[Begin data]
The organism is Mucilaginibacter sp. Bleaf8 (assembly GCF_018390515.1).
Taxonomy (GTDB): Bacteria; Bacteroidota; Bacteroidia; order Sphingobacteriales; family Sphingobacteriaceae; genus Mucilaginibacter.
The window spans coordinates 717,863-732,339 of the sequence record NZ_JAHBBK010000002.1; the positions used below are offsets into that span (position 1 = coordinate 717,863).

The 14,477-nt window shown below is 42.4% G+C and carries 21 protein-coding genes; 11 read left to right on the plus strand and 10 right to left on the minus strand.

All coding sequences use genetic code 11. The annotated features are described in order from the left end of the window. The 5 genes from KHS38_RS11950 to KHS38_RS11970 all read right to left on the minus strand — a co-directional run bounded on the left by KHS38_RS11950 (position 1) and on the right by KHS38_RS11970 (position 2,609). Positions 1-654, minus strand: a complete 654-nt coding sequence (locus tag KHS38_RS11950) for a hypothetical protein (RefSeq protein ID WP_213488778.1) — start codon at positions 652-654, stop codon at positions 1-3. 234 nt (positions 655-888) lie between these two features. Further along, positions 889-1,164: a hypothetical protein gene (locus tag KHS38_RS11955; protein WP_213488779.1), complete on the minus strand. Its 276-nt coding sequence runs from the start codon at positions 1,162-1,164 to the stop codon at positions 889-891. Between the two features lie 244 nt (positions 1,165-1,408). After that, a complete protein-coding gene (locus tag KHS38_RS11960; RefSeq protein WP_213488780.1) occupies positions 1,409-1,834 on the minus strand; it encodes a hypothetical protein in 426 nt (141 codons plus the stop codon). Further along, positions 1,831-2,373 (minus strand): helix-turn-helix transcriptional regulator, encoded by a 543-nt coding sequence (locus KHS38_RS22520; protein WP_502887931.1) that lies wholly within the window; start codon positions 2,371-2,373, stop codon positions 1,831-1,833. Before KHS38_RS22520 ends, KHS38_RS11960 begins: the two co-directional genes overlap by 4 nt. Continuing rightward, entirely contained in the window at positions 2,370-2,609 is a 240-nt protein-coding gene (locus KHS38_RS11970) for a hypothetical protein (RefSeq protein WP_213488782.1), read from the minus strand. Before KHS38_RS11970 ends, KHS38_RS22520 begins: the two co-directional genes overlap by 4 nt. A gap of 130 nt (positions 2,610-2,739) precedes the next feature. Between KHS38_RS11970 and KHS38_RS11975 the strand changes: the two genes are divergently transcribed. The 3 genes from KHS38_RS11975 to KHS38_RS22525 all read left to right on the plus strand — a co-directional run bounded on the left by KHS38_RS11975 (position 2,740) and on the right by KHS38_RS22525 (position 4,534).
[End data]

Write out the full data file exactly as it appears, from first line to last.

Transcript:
The organism is Mucilaginibacter sp. Bleaf8 (assembly GCF_018390515.1).
Taxonomy (GTDB): Bacteria; Bacteroidota; Bacteroidia; order Sphingobacteriales; family Sphingobacteriaceae; genus Mucilaginibacter.
The window spans coordinates 717,863-732,339 of the sequence record NZ_JAHBBK010000002.1; the positions used below are offsets into that span (position 1 = coordinate 717,863).

The 14,477-nt window shown below is 42.4% G+C and carries 21 protein-coding genes; 11 read left to right on the plus strand and 10 right to left on the minus strand.

All coding sequences use genetic code 11. The annotated features are described in order from the left end of the window. The 5 genes from KHS38_RS11950 to KHS38_RS11970 all read right to left on the minus strand — a co-directional run bounded on the left by KHS38_RS11950 (position 1) and on the right by KHS38_RS11970 (position 2,609). Positions 1-654, minus strand: a complete 654-nt coding sequence (locus tag KHS38_RS11950) for a hypothetical protein (RefSeq protein ID WP_213488778.1) — start codon at positions 652-654, stop codon at positions 1-3. 234 nt (positions 655-888) lie between these two features. Further along, positions 889-1,164: a hypothetical protein gene (locus tag KHS38_RS11955; protein WP_213488779.1), complete on the minus strand. Its 276-nt coding sequence runs from the start codon at positions 1,162-1,164 to the stop codon at positions 889-891. Between the two features lie 244 nt (positions 1,165-1,408). After that, a complete protein-coding gene (locus tag KHS38_RS11960; RefSeq protein WP_213488780.1) occupies positions 1,409-1,834 on the minus strand; it encodes a hypothetical protein in 426 nt (141 codons plus the stop codon). Further along, positions 1,831-2,373 (minus strand): helix-turn-helix transcriptional regulator, encoded by a 543-nt coding sequence (locus KHS38_RS22520; protein WP_502887931.1) that lies wholly within the window; start codon positions 2,371-2,373, stop codon positions 1,831-1,833. Before KHS38_RS22520 ends, KHS38_RS11960 begins: the two co-directional genes overlap by 4 nt. Continuing rightward, entirely contained in the window at positions 2,370-2,609 is a 240-nt protein-coding gene (locus KHS38_RS11970) for a hypothetical protein (RefSeq protein WP_213488782.1), read from the minus strand. Before KHS38_RS11970 ends, KHS38_RS22520 begins: the two co-directional genes overlap by 4 nt. A gap of 130 nt (positions 2,610-2,739) precedes the next feature. Between KHS38_RS11970 and KHS38_RS11975 the strand changes: the two genes are divergently transcribed. The 3 genes from KHS38_RS11975 to KHS38_RS22525 all read left to right on the plus strand — a co-directional run bounded on the left by KHS38_RS11975 (position 2,740) and on the right by KHS38_RS22525 (position 4,534).